Rights and obligations of drivers in relation to the coronavirus. See what you don’t have to accept
More and more lorry drivers are reporting concerns about going to Western European countries where there is a high risk of coronavirus infection (COVID-19). On average, more than 10,000 lorries leave for Italy alone every week. Experts agree that there is no cause for panic, but one must be careful. Here is some advice that every truck driver should know.
Truck drivers’ rights as employees
To begin with, it is worth noting two important articles of the Labour Code:
– Article 207 paragraph 2 states that the employer’s primary duty is to take care of safe and hygienic working conditions,
– Article 209² paragraph 1 indicates that it is the duty of the employer to actively prevent risks in the workplace by taking appropriate measures to ensure that workers – in this case professional drivers – are adequately protected and informed of the risk.
According to the information of the District Labour Inspectorate in Wrocław, there are situations in which a driver has the right to refuse to travel to certain regions where there is a threat of virus infection. These are the so-called “red zones” – these areas are considered as not meeting the conditions of occupational health and safety.
This is confirmed by the PIP regulations, published on 26 February 2020, and also reproduced by the Chief Sanitary Inspectorate (GIS). According to their content, an employee whose employer sends him to areas at risk of coronavirus may refuse to leave because of an immediate threat to his life or health and the risk of spreading the disease. It is important to assess that such a threat exists using an objective criterion (it cannot be your own vision).
Article 210 paragraph. 1 of the Labour Code speaks about the right of an employee to refrain from performing work when the conditions create a direct threat to health and life and do not comply with the health and safety regulations.
The refusal to perform work does not involve the loss of remuneration, however, the employer should first of all provide the driver with the possibility of performing normal work outside the endangered area or refer him to another task.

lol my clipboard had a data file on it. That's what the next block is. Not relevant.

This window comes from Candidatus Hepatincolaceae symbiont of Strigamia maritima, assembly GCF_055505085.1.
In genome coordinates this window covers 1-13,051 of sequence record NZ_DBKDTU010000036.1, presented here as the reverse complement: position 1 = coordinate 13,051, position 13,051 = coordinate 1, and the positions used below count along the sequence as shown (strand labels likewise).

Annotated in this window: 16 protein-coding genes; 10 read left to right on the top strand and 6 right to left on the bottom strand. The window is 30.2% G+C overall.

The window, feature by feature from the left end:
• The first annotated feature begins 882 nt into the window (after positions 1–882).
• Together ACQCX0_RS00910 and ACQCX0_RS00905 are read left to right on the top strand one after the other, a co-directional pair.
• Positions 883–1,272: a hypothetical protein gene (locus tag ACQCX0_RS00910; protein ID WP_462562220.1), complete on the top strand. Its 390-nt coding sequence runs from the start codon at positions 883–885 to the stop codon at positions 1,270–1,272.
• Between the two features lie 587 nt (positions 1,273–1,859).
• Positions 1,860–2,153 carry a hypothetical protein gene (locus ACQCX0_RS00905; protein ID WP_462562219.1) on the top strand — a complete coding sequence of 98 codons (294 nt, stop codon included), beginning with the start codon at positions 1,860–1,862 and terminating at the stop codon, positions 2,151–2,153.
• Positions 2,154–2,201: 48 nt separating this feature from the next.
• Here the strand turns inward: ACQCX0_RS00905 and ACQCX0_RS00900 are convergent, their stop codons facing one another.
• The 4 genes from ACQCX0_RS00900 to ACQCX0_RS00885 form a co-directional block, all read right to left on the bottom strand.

The employer, if he or she wishes, can give the driver time off when he or she returns from the danger zone. However, he cannot require the employee to take a leave of absence or in any other way result in a loss of pay.
It is important that the carrier and the driver should assess the risks associated with going to an infected zone before starting the assignment. The employer should provide the driver with appropriate measures to minimise the risk of virus infection and organise the route so that it poses as little risk as possible (e.g. so that the journey is shorter or avoids dangerous areas).
Calls for checks on lorry drivers
Currently, according to the information provided by the spokesperson of the Regional Sanitary and Epidemiological Station in Warsaw, the sanitary officer can report to the driver for a coronavirus test only in two cases.
The driver may be required to attend the examination if he or she has previously reported to the Sanitary and Epidemiological Station. If, as a result of the interview, he is instructed to be in constant contact with the district branch, his representatives may contact him and call for an inspection.
A person, including a driver, who has had contact with an infected person or is suspected of having done so may also be called for mandatory health inspection. In accordance with the rules of epidemiological surveillance, the sanitary service determines all persons who have been in contact with an infected or suspected person. It then contacts them and may call upon them to attend the necessary examinations.
For today, compulsory examinations for all professional drivers have not yet been implemented.